Just as Nimrod attempts to pacify his subjects in Babel, who are becoming impatient for their great reward, so governments of faith say to their subjects, “The pursuit of perfection is an arduous undertaking. You must not only expect to forego delights which those who will come after will enjoy, you must also expect to suffer the pains and deprivations inseparable from the enterprise.” Present happiness is sacrificed to promises of even greater future happiness; but this, as Oakeshott makes clear throughout his work, is a fundamental misunderstanding of morality translated into a misunderstanding of politics. For Oakeshott believed that fulfillment in life comes only in living, so far as possible, in the present. If we postpone fulfillment to the future, when we expect finally to have accomplished our greatest works, most likely “death or disease will rob us of our harvest, and we shall have lived in vain.”29 The future, as Oakeshott is wont to remind us, is remarkably uncertain.
To sum up, Oakeshott’s three related formulations of a particular kind of politics (Rationalism, “faith,” and collectivism) all express a certain view of moral character and the kind of government appropriate to this moral character. The morality they presuppose is Oakeshott’s least favored type, which I characterized in the previous chapter as “servile” rather than creative or “liberal.” It is morality as the reflective application of ideals or rules. Just as servile morality imagines that it can achieve goodness by following rules, or “cribs,” so the Rationalist in politics imagines that he can achieve political excellence by adhering to an ideology, and by sticking to principles. Servile morality is oriented toward ideals, and thus toward an ever-receding future; governments in the style of “faith” imagine that they can postulate a state of perfection for their societies, and this too is an endeavor that looks explicitly toward the future.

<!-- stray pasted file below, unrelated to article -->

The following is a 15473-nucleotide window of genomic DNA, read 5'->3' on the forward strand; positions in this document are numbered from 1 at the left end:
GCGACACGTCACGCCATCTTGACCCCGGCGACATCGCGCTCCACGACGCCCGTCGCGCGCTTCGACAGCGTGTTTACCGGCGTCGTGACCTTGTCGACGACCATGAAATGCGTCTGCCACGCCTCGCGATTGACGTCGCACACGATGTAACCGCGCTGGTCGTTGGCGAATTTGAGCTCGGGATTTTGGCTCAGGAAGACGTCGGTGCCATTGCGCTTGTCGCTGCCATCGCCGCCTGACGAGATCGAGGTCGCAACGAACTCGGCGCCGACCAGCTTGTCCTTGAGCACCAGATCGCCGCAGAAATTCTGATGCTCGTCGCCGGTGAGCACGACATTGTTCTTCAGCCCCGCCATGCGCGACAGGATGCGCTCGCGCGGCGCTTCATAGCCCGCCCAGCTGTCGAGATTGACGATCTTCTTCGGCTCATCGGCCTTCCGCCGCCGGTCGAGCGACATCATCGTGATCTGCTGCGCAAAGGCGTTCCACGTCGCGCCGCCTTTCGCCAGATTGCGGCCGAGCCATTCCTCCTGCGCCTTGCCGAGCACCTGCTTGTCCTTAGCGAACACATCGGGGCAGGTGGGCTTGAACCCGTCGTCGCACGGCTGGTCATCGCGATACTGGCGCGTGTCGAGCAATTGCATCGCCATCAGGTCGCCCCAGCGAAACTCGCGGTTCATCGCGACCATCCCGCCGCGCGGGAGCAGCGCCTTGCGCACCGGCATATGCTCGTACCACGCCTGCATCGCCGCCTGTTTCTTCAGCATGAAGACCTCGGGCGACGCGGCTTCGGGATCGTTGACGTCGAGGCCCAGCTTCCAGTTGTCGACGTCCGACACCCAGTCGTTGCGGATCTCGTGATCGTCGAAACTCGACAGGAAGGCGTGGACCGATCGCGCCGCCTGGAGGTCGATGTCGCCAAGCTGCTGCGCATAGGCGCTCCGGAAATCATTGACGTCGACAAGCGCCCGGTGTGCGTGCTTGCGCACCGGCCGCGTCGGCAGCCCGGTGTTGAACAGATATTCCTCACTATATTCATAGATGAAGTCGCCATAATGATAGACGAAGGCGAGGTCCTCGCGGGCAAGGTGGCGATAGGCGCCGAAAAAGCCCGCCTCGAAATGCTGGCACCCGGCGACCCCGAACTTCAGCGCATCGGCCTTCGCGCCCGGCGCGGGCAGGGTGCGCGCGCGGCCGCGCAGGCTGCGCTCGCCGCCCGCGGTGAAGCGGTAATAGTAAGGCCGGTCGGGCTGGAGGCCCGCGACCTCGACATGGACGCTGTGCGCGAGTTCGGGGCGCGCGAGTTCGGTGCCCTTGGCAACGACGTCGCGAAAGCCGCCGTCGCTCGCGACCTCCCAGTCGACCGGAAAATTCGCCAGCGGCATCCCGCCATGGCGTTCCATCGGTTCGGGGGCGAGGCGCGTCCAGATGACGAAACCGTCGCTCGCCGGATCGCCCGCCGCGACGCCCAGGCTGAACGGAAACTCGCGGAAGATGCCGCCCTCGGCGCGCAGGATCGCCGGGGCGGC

To put it plainly, Rationalism, “faith,” and collectivism spring from a faulty understanding of the character of human beings. These views of politics depend on the “servile” morality I have identified as dissatisfied, faithless, future-oriented, proud, and overconfident. It is the morality of the impatient and irritable, of those who are oriented solely toward accomplishment, and of those who do not value things as ends in themselves.
12. Michael Oakeshott. The Politics of Faith and the Politics of Scepticism, Ed. Timothy Fuller. New Haven: Yale University Press, 1996, 30.
13. Timothy Fuller, Introduction to Michael Oakeshott, Religion, Politics and the Moral life. Ed. Timothy Fuller. New Haven: Yale University Press, 1993, xi; PFPS, 25.
14. PFPS, 80; Peter Brown, Augustine of Hippo. London: Faber and Faber, 1967, 343, 351, 343.
15. Charles Cochrane, Christianity and Classical Culture, Oxford: Oxford University Press, 1940,452; Brown, Augustine of Hippo, 347; PFPS, 23; Brown, Augustine of Hippo, 348.
16. Cochrane, Christianity and Classical Culture, 453; Augustine, De Spiritu et Littera, v, quoted in Cochrane; PFPS, 76.
17.”Rationalism in Politics,” in Rationalism in Politics and Other Essays. Ed. Timothy Fuller. Indianapolis: Liberty Press, 1991, 9-10.
18. PFPS, 23,114.
19. Ibid.,23, 24,25.
20. Ibid., 26.
21.Michael Oakeshott. The Social and Political doctrines of Contemporary Europe. New York: Cambaridge University Press, 1953, xxii.
22. Michael Oakeshott. Morality and Politics in Modern Europe, Ed. S. R. Letwin. New Haven: Yale University Press, 1993, 110, 91.
23. Ibid., 49, 50.
24. Ibid., 93.
25. Ibid., 96—97; Eric Voegelin, Science, Politics and Gnosticism, in Modernity without Restraint, Collected Works of Eric Voegelin, Vol. 5. Columbia: University of Missouri Press, 2000, 262 ff.
26. Morality and Politics in Modern Europe, 103.
27. Ibid., 107, 108.
28. Michael Oakeshott. The Politics of Faith and the Politics of Scepticism, Ed. Timothy Fuller. New Haven: Yale University Press, 1996, 29.
29. Ibid., 86 (see also his discussion on p. 96), 98;”Religion and the World,” in Rationalism in Politics and Other Essays. Ed. Timothy Fuller. Indianapolis: Liberty Press, 1991, 32.
This excerpt is from Michael Oakeshott on Religion, Aesthetics, and Politics (University of Missouri Press, 2006)